Living in Seattle can be weather challenging at times, so being the good planner that I am I booked a trip for my wife, some friends and me for a week in sunny Europe. A week before the trip my wife asked me if I really wanted to go and went on to ask if I would consider canceling. "Canceling, are you kidding," was my immediate reaction. "Well not cancel the vacation but you and I can do a staycation," she suggested. I nearly burst into laughter as I had heard this term used many times during our Great Recession.
She reminded me we had been going 90 mph with various work and philanthropic endeavors. "What if we cancelled the trip and we didn't book anything so we could have some quality time," she offered. Oh no, is this where the honey-do list comes out, I thought. "We could go to some college football games, see that race car movie you want to see, workout together and take some day trips," she said. Did my wife just suggest going to football games and a car racing movie? Ok, I was listening.
After three days of doing what most would consider guy stuff, my wife suggested we take a road trip to central Washington to go picking. Picking is code word for going to old dusty places and looking for junk which she calls 'collectibles.' Ok, if it makes her happy.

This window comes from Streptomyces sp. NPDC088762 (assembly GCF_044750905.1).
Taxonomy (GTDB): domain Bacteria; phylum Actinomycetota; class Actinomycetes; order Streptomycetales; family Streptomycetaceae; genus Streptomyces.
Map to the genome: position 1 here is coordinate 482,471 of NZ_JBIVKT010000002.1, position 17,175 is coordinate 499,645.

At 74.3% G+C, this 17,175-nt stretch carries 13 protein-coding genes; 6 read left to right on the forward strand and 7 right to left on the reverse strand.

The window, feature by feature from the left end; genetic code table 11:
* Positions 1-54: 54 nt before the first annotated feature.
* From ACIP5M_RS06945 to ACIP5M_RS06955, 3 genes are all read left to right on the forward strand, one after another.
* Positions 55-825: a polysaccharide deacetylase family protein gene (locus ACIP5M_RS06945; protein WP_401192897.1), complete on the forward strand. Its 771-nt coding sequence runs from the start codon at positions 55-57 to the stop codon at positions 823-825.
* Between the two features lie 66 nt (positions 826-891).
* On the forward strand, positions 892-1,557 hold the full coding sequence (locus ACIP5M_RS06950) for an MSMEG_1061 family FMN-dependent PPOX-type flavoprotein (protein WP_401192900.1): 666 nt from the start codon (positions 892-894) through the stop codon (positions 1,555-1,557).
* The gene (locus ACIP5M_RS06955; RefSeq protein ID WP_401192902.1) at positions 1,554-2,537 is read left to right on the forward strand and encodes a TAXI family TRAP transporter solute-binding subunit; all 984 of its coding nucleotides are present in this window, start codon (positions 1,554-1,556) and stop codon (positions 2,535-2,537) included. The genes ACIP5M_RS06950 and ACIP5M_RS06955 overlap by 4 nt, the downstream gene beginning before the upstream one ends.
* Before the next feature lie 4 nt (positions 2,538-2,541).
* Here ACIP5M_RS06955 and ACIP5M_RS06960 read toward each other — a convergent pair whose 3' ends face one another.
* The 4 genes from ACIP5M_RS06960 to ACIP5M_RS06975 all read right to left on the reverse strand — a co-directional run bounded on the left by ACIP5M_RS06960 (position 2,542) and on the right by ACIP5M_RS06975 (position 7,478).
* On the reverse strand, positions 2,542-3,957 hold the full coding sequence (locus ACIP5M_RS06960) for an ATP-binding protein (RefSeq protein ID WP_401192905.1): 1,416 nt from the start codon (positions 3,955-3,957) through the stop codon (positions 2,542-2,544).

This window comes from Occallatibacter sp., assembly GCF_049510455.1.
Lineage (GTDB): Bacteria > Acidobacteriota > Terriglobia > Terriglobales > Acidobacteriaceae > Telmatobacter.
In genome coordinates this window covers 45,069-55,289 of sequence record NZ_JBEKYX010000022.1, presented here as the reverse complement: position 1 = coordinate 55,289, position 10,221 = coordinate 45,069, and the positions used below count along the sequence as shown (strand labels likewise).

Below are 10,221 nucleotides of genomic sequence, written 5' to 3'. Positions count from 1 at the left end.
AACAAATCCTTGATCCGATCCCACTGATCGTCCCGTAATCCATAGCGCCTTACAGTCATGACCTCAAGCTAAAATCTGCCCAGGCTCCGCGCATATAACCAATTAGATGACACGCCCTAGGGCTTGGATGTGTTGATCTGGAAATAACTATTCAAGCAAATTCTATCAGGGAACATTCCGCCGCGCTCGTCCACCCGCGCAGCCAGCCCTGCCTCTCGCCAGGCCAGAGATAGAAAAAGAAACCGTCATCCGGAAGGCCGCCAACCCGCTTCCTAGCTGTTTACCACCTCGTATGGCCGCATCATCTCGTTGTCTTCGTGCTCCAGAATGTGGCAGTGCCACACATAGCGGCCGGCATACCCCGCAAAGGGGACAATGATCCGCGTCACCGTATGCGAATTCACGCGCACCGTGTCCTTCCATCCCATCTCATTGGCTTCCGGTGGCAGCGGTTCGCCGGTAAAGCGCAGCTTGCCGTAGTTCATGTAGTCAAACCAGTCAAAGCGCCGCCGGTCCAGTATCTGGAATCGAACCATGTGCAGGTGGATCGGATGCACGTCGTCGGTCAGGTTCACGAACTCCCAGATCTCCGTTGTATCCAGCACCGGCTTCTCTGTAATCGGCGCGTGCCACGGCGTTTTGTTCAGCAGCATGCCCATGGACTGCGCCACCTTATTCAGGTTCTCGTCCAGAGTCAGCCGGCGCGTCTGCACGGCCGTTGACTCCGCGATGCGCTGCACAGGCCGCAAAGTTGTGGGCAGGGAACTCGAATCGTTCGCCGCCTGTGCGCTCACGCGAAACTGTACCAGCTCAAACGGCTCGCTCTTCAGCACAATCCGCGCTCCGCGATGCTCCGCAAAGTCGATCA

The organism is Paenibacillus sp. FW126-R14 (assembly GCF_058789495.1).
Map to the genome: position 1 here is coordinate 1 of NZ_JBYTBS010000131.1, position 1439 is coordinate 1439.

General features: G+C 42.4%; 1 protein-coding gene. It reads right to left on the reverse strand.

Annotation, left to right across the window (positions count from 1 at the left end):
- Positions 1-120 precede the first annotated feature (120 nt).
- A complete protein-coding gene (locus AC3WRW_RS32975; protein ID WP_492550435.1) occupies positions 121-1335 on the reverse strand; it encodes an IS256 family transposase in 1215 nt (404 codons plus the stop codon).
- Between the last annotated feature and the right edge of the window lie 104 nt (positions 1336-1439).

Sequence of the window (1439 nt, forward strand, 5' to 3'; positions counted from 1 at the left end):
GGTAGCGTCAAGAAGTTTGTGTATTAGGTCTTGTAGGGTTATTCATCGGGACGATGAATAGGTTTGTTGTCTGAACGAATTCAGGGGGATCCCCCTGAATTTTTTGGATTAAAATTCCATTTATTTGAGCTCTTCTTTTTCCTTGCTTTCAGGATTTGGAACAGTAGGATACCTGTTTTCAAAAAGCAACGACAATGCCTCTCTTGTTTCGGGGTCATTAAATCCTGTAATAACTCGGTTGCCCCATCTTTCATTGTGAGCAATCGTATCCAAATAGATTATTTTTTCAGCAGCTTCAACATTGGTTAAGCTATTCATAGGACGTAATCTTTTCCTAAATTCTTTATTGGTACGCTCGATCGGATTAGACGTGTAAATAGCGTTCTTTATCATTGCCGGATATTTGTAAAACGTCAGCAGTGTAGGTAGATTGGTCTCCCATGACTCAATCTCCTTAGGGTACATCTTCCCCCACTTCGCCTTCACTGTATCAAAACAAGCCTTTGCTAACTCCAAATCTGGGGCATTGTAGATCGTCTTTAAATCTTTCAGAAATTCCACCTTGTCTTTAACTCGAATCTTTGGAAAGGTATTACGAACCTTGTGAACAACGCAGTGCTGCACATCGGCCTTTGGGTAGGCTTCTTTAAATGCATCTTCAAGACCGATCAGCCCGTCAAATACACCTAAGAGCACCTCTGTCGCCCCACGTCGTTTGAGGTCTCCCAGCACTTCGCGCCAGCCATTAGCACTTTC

We loaded up the car and headed over the mountains. Within an hour of leaving our house our phone signal was gone. Then something happened, for the next three hours we talked about life. We asked each other deep questions, we listened, and we asked more questions. It seemed as though this was our first date. Without the noise of the world, phone calls, emails, texts, even music, it forced us to be present with each other. I learned things about my wife that in the 13 years of being with her I didn't know. The time was profound for us as a couple.
This reminded me of when I was 17 and our teacher brought a couple who had been married 65 years into our Family and Marriage class. They were asked to talk to us about their secret of staying together. The woman talked nonstop about their success. She went on and on for 45 minutes without taking a breath. The man sat there not saying a word, his head looking down to the floor. Finally, our teacher asked him the secret to staying married so long. Slowly the elderly man raised his head and looked at our class. "Listen," he said, and never uttered another word.
Our parents had more luck staying married than we do. Today you have a 50 percent chance of staying married the first time, 60 percent chance of being divorced the second time around, and 73 percent chance of divorcing on your third marriage. The average length of marriage is around 8 years.
Could it be that our parents' activities were more like pinochle games or potlucks where you talked for hours with your spouse?
Try a staycation. It's great medicine for your marriage.
Visit Dwayne J. Clark online at http://www.mymothermyson.com